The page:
DR RADICA MAHASE
ERIKA MALICH, the 2016 Research Award recipient with the Think Tank Initiative at the International Development Research Centre noted that, “We can’t expect policymakers to just know what policies are best for a given context – to make better decisions, they need evidence. This is why local data and research are so important, as they can inform policies to be more effective, and to better respond to on-the-ground realities.” In order for TT to develop and implement effective policies for those with special needs, it is imperative that there is comprehensive research in all aspects of all the various special needs – prevalence, services, etc.
With this in mind, my co-researcher Rishi Ramcharan and I developed the study, A comprehensive investigation of Autism Spectrum Disorder in TT. The aim of the study is to determine the needs of children with autism spectrum disorder (ASD) within TT. The first phase of the study was conducted via a questionnaire which was distributed to parents/guardians whose children had been diagnosed with autism.
Random sampling was used and the sample size was 50. The questionnaires were completed on April 7, at Support Autism T&T’s annual Autism Fun Day at Naparima Girls’ High School, in the presence of research assistants Rajeev Ramlakhan, Tiffany Mohan and Denelle Singh. The sub-sections in the questionnaire were personal information, diagnosis, family income, medical care, therapy services, diet/nutrition, education, financial issues, social life and family support.
Here are some of the preliminary findings of the study:
Geographic location: Respondents came from north, south and central Trinidad and covered areas from Cedros to Arima.
Age parents/guardians were first concerned about the child’s development: All respondents answered that they were concerned about their child’s development before the child was five-years-old. Two respondents were concerned about their children from birth to six months; one became concerned when they child was five-years-old and all the others noticed development delays between six months and four and a half years. In 60 per cent of the cases the child was diagnosed years after the parents became concerned about their children’s development. This is mainly because parents/guardians did not know where and how to access help for their children.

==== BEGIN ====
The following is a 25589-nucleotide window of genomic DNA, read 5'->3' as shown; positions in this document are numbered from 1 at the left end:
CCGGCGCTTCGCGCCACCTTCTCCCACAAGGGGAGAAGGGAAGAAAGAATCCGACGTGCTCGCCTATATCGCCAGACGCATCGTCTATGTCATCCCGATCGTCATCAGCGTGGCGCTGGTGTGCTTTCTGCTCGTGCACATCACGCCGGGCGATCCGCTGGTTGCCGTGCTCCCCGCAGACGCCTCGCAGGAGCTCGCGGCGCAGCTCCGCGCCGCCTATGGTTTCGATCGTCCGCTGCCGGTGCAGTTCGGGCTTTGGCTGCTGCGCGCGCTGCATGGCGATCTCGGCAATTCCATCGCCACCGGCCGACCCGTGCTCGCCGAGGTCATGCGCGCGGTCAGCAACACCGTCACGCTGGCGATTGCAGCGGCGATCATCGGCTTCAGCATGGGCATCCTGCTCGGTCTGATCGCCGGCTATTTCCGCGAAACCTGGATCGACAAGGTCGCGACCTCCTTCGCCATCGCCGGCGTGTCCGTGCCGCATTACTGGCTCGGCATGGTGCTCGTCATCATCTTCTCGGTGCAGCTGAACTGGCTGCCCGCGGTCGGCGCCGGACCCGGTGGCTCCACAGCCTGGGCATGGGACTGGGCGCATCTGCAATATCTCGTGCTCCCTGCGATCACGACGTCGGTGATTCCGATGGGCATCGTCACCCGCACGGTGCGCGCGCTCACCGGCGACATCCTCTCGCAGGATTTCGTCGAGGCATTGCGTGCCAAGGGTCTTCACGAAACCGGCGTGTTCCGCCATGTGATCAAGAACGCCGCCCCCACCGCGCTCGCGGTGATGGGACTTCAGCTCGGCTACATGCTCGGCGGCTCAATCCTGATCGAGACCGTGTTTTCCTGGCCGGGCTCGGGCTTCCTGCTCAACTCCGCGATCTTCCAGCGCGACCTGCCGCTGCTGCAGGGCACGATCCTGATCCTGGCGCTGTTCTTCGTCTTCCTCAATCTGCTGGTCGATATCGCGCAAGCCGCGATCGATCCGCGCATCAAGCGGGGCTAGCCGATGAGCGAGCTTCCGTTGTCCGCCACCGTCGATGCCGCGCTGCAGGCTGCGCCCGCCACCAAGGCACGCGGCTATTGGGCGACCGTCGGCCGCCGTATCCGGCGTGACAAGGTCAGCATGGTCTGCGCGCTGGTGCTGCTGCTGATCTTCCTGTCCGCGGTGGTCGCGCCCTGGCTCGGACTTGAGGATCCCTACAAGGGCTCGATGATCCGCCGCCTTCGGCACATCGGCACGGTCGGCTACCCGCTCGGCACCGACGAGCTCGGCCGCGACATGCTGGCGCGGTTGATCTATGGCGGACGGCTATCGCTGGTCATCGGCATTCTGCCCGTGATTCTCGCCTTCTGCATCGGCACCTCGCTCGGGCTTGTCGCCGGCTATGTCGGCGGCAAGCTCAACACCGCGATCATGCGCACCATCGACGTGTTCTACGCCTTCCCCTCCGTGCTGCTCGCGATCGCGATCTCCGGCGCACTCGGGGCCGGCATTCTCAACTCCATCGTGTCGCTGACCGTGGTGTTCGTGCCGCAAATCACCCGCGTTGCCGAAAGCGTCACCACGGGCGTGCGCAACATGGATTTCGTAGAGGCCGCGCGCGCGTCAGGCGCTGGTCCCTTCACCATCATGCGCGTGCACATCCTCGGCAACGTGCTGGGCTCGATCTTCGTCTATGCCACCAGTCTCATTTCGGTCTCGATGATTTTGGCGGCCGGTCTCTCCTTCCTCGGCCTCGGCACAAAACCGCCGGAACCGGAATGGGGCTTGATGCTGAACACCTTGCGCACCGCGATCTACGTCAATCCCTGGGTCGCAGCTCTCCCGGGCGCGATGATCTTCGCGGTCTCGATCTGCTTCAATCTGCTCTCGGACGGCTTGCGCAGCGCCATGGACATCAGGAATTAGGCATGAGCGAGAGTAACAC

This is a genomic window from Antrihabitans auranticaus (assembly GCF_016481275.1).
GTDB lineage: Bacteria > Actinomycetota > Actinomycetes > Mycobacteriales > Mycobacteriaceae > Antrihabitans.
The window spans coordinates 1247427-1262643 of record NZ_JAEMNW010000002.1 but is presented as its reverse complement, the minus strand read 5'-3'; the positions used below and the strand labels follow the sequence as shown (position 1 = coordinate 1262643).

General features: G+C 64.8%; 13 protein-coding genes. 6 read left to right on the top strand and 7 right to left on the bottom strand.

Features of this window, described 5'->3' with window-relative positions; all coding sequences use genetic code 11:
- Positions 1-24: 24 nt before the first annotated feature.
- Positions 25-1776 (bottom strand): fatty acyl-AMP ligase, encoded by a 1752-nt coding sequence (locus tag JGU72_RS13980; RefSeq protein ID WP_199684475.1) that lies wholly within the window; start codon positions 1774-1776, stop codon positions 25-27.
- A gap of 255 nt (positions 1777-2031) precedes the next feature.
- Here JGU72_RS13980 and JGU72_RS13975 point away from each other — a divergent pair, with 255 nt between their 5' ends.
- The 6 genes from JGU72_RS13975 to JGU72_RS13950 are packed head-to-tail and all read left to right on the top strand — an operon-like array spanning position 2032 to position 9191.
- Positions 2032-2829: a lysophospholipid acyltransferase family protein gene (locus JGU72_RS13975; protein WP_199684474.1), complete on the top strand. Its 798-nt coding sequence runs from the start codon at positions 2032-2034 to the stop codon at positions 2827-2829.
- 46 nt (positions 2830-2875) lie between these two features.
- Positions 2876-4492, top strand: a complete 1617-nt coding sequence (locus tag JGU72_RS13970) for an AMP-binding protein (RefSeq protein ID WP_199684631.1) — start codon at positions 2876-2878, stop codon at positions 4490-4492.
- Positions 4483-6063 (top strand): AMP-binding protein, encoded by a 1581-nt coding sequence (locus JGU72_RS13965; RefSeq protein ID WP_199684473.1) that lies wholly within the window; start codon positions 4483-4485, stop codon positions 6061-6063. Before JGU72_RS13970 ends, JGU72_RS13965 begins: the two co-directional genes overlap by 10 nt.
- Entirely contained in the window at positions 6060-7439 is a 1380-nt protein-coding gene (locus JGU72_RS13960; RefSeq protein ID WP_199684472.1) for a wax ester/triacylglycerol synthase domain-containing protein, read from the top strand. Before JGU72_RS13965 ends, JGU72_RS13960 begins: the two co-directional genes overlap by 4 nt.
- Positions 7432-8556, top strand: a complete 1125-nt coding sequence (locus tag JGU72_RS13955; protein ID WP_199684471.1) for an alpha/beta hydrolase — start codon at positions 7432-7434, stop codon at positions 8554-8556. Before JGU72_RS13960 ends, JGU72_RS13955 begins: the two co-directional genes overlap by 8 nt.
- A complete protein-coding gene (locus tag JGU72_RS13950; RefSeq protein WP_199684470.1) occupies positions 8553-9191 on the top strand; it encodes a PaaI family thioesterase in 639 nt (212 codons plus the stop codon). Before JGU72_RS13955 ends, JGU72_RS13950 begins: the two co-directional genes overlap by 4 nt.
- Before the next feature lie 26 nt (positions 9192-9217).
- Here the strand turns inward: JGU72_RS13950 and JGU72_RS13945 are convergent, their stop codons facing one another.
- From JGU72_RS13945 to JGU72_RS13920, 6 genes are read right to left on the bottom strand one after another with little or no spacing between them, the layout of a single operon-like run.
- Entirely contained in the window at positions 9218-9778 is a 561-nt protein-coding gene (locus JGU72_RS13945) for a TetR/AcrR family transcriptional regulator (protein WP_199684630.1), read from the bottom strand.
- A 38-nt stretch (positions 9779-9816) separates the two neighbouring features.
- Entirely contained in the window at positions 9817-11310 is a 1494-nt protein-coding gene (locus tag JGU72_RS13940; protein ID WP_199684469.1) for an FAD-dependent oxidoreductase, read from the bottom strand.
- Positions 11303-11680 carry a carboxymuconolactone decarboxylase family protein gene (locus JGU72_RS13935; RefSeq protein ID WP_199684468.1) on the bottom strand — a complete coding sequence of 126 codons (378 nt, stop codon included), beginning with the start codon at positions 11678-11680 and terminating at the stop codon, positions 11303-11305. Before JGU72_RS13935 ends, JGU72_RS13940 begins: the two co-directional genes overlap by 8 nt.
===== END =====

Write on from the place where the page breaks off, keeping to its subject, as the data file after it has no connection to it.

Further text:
Where was the child diagnosed: Only 37 per cent of the children were diagnosed in a public hospital at no cost while 63 per cent were diagnosed privately. The cost of private diagnosis ranged from $1000 to $5000.
Speech therapy: Speech therapy was recommended for 88 per cent of all the children who were diagnosed. Of those who were recommended speech therapy only 47 per cent were actually attending speech therapy and all of them were doing so privately, not through a public institution. Only two children were attending speech therapy twice per week; all the others attended once per week. Parents spent from $800 to $3400 for speech therapy per month.
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The cost of speech therapy ranged from $200 to $450 per session. Sessions lasted from 30 minutes to one hour. Fifty-three per cent were not able to access speech therapy and the main reason given was that parents/guardians could not afford to pay for speech therapy for their children.
Child’s safety: Seventy-five per cent of all parents/guardians are highly concerned about their child’s safety.
Social life: All the respondents take their children out in public spaces such as shopping malls, cinemas, beach, etc. Sixty per cent of respondent take their children out either daily or a few times a week while 40 per cent take them out a few times for the month. Parents/guardians listed the following as some of the reasons why they prefer to stay away from public spaces: people stare and judge their children; some of the children get meltdowns; their children dislike crowds and loud noises; the child may try to run away; and various behavioural issues.
Activities parents/guardians want for their children: Parents/guardians will like their children to participate in a variety of activities. Physical activities such as swimming and other sports, art and craft and music and dance are just some of the activities that the respondents listed.
As mentioned earlier, these are just some of the preliminary, general findings of the first phase of some of the topics covered in the study. This study will be expanded to include other research topics, a wider sample population and various data collection methods. Data collected from this study can be used to inform the policy-making process in TT. Thank you to Research Assistants Rajeev Ramlakhan, Tiffany Mohan and Denelle Singh for working with the parents to complete the questionnaires.
Dr Radica Mahase
Founder/Director, Support Autism T&T